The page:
3 questions to smart minds

Key asset employees in the case of participation by Chinese investors

For this 3 questions to Florian Hirschmann

Reed Smith LLP
Photo: Florian Hirschmann
6. Decem­ber 2019

Chinese inves­tors regu­larly high­light the employees of a company to be acqui­red as key assets in the run-up to a tran­sac­tion. In addi­tion to inter­nal busi­ness proces­ses and speci­fic know-how, the inves­tors focus on the expe­ri­ence and fami­lia­rity of the senior staff with the local market due to diffe­rent corpo­rate cultures between Chinese and German companies. 

For this 3 ques­ti­ons to Florian Hirsch­mann, Attor­ney at Law and Part­ner at Reed Smith LLP, Munich

1. How can you increase the chan­ces of a successful Sino-German transaction?

For every successful post-merger inte­gra­tion, the compa­ti­bi­lity or adapt­a­tion of corpo­rate cultures is of crucial importance. In addi­tion to speci­fics of orga­niza­tio­nal routi­nes, manage­ment styles, compen­sa­tion and commu­ni­ca­tion systems, diffe­ren­ces in natio­nal culture, diffe­rent coll­ec­tive values, indi­vi­dual risk propen­sity or even percep­ti­ons of inju­s­tice must also be taken into account. Inevi­ta­bly, ther­e­fore, cultu­ral conflicts are pre-programmed during inte­gra­tion, espe­ci­ally in the phase imme­dia­tely after closing. These conflicts are based on diver­gent ways of thin­king and beha­ving and can mani­fest them­sel­ves in forms of commu­ni­ca­tion and leader­ship style, nego­tia­tion modes, and conflict manage­ment. The aware­ness of having to rely on the manage­ment struc­tures alre­ady in place within the company has become incre­asingly preva­lent among Chinese investors.

2. How to meet the chal­lenges of a German-Chinese post-merger integration?

Although the employees of a target company are regu­larly refer­red to as key assets in tran­sac­tions by Chinese inves­tors, the high value placed on employees is not neces­s­a­rily reflec­ted in the contrac­tual or post-contrac­tual docu­men­ta­tion. Employee share­hol­dings, which have long been stan­dard market prac­tice in the field of venture capi­tal, for exam­ple, and are also being used more and more frequently in stra­te­gic acqui­si­ti­ons, are a suita­ble approach for tran­sac­tions invol­ving Chinese inves­tors, espe­ci­ally in view of the poten­tial for market growth in rela­tion to the Chinese market. In addi­tion to the posi­tive aspects asso­cia­ted with employee share­hol­dings, employee share­hol­ding programs promi­sed in advance of a tran­sac­tion, regard­less of their speci­fic form, can serve as an addi­tio­nal selling point in a compe­ti­tive process to acquire the target company.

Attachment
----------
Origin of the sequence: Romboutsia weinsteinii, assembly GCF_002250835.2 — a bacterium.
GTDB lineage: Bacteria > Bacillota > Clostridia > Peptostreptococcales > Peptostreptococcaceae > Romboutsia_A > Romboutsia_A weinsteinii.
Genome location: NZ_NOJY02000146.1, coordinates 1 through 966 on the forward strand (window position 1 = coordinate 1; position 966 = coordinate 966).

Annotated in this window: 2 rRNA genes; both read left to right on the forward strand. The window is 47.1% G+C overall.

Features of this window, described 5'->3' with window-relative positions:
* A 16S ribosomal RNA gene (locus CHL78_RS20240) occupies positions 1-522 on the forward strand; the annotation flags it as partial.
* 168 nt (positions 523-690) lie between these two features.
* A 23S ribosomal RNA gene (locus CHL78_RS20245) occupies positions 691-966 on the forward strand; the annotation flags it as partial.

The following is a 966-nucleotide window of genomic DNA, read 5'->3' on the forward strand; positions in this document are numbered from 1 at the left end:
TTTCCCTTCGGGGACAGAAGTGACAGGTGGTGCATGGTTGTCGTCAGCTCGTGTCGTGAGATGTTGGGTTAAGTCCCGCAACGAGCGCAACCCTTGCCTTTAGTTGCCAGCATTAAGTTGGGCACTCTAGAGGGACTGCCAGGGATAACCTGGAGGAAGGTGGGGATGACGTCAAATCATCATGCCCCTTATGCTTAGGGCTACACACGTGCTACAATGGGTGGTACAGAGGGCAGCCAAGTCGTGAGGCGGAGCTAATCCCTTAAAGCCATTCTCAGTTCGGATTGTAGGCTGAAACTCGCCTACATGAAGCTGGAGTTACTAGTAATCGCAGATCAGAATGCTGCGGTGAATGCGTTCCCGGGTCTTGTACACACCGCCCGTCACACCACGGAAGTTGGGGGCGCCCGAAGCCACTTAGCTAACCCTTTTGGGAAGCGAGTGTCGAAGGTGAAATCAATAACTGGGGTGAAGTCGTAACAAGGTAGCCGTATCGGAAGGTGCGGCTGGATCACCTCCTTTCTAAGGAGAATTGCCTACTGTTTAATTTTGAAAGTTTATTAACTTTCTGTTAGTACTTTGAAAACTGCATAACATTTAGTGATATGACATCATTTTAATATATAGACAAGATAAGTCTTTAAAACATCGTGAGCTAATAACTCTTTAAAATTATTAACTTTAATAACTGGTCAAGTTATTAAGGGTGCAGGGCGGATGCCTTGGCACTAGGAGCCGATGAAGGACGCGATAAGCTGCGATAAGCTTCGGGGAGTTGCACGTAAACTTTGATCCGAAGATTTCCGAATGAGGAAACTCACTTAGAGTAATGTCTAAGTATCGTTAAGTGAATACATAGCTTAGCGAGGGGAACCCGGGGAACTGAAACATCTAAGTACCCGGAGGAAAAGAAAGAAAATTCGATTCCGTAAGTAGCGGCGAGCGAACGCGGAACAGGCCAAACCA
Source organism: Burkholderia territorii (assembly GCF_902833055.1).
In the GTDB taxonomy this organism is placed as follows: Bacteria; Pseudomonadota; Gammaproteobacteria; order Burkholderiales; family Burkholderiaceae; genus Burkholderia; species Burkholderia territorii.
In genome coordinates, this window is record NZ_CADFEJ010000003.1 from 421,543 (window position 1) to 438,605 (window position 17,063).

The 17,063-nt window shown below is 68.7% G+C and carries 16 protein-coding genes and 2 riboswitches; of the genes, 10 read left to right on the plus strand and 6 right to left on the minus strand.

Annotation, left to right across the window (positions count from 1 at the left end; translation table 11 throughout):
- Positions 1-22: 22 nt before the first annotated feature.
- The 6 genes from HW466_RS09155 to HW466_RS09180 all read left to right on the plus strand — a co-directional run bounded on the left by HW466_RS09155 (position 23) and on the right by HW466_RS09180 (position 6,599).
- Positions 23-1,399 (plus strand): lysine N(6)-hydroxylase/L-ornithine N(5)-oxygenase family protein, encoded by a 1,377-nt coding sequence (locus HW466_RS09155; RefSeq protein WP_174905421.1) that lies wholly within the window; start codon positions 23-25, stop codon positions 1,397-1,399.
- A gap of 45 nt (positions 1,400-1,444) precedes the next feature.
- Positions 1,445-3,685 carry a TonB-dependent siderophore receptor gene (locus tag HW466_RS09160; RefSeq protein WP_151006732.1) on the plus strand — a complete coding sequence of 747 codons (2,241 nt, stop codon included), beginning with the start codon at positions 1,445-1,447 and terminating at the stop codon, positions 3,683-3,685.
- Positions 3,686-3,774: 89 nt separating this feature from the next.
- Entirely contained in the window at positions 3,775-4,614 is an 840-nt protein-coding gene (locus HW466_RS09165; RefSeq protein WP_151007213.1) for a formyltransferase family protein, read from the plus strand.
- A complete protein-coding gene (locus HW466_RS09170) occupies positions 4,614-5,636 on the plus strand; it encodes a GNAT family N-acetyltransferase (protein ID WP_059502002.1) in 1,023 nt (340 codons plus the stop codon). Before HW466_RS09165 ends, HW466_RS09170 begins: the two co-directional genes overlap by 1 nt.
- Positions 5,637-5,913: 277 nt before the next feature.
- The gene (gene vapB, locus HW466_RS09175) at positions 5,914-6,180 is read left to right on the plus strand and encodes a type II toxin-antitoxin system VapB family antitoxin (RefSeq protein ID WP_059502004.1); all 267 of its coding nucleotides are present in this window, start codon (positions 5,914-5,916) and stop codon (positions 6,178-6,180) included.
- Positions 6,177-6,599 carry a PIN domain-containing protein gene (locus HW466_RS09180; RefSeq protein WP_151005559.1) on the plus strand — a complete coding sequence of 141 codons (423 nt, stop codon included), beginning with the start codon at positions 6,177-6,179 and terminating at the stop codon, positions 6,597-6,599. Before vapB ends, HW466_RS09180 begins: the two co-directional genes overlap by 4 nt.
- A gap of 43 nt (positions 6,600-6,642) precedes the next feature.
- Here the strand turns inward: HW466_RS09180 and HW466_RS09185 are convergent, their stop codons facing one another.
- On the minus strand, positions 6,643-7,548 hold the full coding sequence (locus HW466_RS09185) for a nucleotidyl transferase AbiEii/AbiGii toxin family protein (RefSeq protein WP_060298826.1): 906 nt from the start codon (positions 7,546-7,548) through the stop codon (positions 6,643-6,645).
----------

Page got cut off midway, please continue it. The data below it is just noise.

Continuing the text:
3. What is the best way to retain the manage­ment and senior staff of an acqui­red company?

As the direct inter­face between the inves­tor and the target company, manage­ment and senior staff are expec­ted to demons­trate a high degree of flexi­bi­lity and willing­ness to perform that goes beyond the usual requi­re­ments of the respec­tive posi­tion in the target company. Both employee share owner­ship and virtual employee share owner­ship models are suita­ble for retai­ning employees who are important from the perspec­tive of the Chinese inves­tor and who could not be adequa­tely repla­ced by the Chinese inves­tor in the short term in the target company in the long term without having to rely on inef­fec­tive repres­sive measures.
Parti­cu­larly in the post-merger inte­gra­tion phase, which is often more complex than expec­ted for Chinese inves­tors on the German market, employee parti­ci­pa­tion can be very valuable for the investor.

About Florian T. Hirschmann
Florian Hirsch­mann advi­ses finan­cial and stra­te­gic clients in all areas of corpo­rate law, in parti­cu­lar in the context of complex natio­nal and inter­na­tio­nal PE and M&A tran­sac­tions, VC and joint ventures. Florian is the cont­act person at Reed Smith for Chinese tran­sac­tions. He and his Sino-German team are expe­ri­en­ced advi­sors in all matters rela­ted to China, such as Chinese inves­tors doing M&A deals in Germany, German compa­nies plan­ning joint ventures in China or M&A tran­sac­tions with Chinese compa­nies. JUVE as well as Legal 500 conti­nuously distin­gu­ish Florian as a highly recom­men­ded lawyer for private equity and M&A as well as one of the market leaders for Chinese deals in Germany.

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